What's new at Media Party 2018?

by Jacqueline Strzemp
Oct 30, 2018 in Digital Journalism

Media Party has been running since 2012 in Buenos Aires. The event, organized by Hacks/Hackers Buenos Aires, brings together journalists from around the world for workshops, keynotes and sessions on the latest trends in journalism.

In previous years, conversations revolved around YouTube, fake news, virtual reality and financial sustainability. This year, when more than 1,400 journalists gathered on Aug. 22-24, they discussed everything from robots and artificial intelligence to the soon-to-be-released maté emoji.

Here are some of the key takeaways from Media Party 2018:

Tools for visualizing data

The Panama Papers are a reminder of the power of data to reveal corruption that has the power to  unseat politicians and change a country’s perception on the world stage. In the latest example of the power of data, reporters in Argentina received a set of notebooks listing bribes given by Cristina Kirchner during her time as President. They turned the massive amount of information in the notebooks into a cohesive story for their audiences, and even contributed to a wave of arrests related to the corruption.

As data continues to play a critical role in reporting and investigations, speakers at Media Party highlighted some tools that make visualizing data more accessible to journalists:

  • Google Flourish: Move away from simple charts and line graphs with this software that can create animated visual representations of large chunks of data.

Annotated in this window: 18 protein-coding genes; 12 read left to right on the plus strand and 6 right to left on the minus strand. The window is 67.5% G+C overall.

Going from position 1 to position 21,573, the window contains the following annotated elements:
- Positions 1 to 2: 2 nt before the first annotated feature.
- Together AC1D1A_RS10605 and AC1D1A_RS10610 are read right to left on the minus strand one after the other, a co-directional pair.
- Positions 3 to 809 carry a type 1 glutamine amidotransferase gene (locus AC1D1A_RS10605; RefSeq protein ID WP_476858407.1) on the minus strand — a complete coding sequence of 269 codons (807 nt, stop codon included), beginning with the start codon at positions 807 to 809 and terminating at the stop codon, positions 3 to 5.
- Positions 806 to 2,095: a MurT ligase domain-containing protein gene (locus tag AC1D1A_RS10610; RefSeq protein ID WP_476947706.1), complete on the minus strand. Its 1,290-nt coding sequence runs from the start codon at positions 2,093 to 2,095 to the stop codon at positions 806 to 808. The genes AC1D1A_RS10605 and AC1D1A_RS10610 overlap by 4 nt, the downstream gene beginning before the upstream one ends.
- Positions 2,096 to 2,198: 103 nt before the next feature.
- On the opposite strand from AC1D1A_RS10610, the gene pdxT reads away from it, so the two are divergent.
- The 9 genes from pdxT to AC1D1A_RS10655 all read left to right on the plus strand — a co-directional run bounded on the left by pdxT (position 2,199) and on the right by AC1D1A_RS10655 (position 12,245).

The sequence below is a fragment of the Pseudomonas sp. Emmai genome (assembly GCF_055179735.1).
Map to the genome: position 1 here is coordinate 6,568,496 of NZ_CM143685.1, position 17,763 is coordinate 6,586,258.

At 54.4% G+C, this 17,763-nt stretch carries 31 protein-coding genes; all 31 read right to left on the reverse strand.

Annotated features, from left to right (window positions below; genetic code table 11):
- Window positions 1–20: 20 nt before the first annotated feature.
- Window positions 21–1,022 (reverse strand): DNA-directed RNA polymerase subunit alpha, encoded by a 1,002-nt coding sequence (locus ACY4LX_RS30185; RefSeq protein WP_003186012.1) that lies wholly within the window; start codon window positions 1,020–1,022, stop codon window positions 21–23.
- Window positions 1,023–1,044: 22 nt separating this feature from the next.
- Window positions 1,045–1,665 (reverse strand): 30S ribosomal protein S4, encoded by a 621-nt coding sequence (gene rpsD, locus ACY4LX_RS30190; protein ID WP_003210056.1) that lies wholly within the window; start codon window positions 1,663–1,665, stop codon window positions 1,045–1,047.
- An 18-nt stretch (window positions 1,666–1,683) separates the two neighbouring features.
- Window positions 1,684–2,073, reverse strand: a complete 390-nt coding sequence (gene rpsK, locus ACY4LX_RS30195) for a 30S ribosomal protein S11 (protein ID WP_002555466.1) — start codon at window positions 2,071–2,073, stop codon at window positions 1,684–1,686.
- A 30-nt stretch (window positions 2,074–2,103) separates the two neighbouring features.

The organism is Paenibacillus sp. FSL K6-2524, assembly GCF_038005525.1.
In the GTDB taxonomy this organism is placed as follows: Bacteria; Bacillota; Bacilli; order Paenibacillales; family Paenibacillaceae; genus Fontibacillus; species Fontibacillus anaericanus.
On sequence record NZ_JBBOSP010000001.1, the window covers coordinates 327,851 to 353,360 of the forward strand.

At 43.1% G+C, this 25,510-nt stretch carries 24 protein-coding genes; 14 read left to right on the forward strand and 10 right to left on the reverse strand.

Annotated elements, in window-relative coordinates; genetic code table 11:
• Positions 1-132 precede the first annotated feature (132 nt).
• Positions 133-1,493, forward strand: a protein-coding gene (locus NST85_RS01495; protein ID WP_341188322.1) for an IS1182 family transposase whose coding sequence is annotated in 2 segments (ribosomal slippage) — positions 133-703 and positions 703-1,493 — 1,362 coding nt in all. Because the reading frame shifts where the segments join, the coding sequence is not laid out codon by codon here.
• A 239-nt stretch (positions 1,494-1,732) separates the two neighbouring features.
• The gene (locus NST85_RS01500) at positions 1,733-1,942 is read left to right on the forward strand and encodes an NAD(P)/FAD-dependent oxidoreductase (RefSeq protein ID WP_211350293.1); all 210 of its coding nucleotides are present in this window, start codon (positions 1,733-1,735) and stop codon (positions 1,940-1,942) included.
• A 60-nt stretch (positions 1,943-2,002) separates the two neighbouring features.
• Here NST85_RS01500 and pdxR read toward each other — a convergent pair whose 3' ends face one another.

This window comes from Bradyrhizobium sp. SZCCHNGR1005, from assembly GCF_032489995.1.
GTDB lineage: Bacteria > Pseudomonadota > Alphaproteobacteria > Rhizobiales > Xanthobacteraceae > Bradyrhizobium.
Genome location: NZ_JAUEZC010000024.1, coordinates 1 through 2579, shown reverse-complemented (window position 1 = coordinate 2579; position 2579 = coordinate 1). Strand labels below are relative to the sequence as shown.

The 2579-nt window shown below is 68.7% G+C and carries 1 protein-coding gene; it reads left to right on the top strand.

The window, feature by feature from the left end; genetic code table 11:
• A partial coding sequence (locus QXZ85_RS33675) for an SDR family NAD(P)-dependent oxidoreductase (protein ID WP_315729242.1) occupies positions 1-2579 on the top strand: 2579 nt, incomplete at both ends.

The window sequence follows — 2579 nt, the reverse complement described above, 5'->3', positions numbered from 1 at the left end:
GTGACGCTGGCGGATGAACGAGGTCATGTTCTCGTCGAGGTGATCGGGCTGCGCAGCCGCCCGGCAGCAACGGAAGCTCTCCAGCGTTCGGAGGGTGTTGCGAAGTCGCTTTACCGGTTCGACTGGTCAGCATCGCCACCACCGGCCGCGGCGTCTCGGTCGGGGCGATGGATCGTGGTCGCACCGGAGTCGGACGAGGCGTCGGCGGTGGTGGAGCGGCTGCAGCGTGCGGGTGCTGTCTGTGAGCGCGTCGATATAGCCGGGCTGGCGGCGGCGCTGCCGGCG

• Data Studio: This cloud-based data visualization software (currently in beta) rivals the more-expensive Tableau. It connects directly to Google’s other platforms, making it a great fit for journalists already using Google software.

  • Kepler.gl: This is Uber’s answer to geospatial mapping that borrows layering from Photoshop and has the ability to animate movement over time.  

Community engagement is the new norm

It’s no longer sufficient for journalists to publish a single article and walk away hoping that their audience reads what they’ve written. Instead, they must constantly be thinking about and engaging with their audience, creating a unique and entertaining user experience.

This new model is visible through Mexico's Verificado, which provides real-time fact-checking during presidential elections in its WhatsApp group, or through Quartz’s use of chatbots to help its users bake bread. Media is becoming all about the user experience.

The presentation of information is changing with younger generations

New formats might seem like an eyesore to older generations who prefer more traditional media, but new media outlets like LatFem and TKM target millennials with media that is accessible and interesting to younger audiences. They use GIFs, short videos, memes and personal stories to present information, without sacrificing the content’s quality.    

Stay up to date with the latest news from Media Party by following their blog.

Main image is taken from the Media Party 2018 website homepage.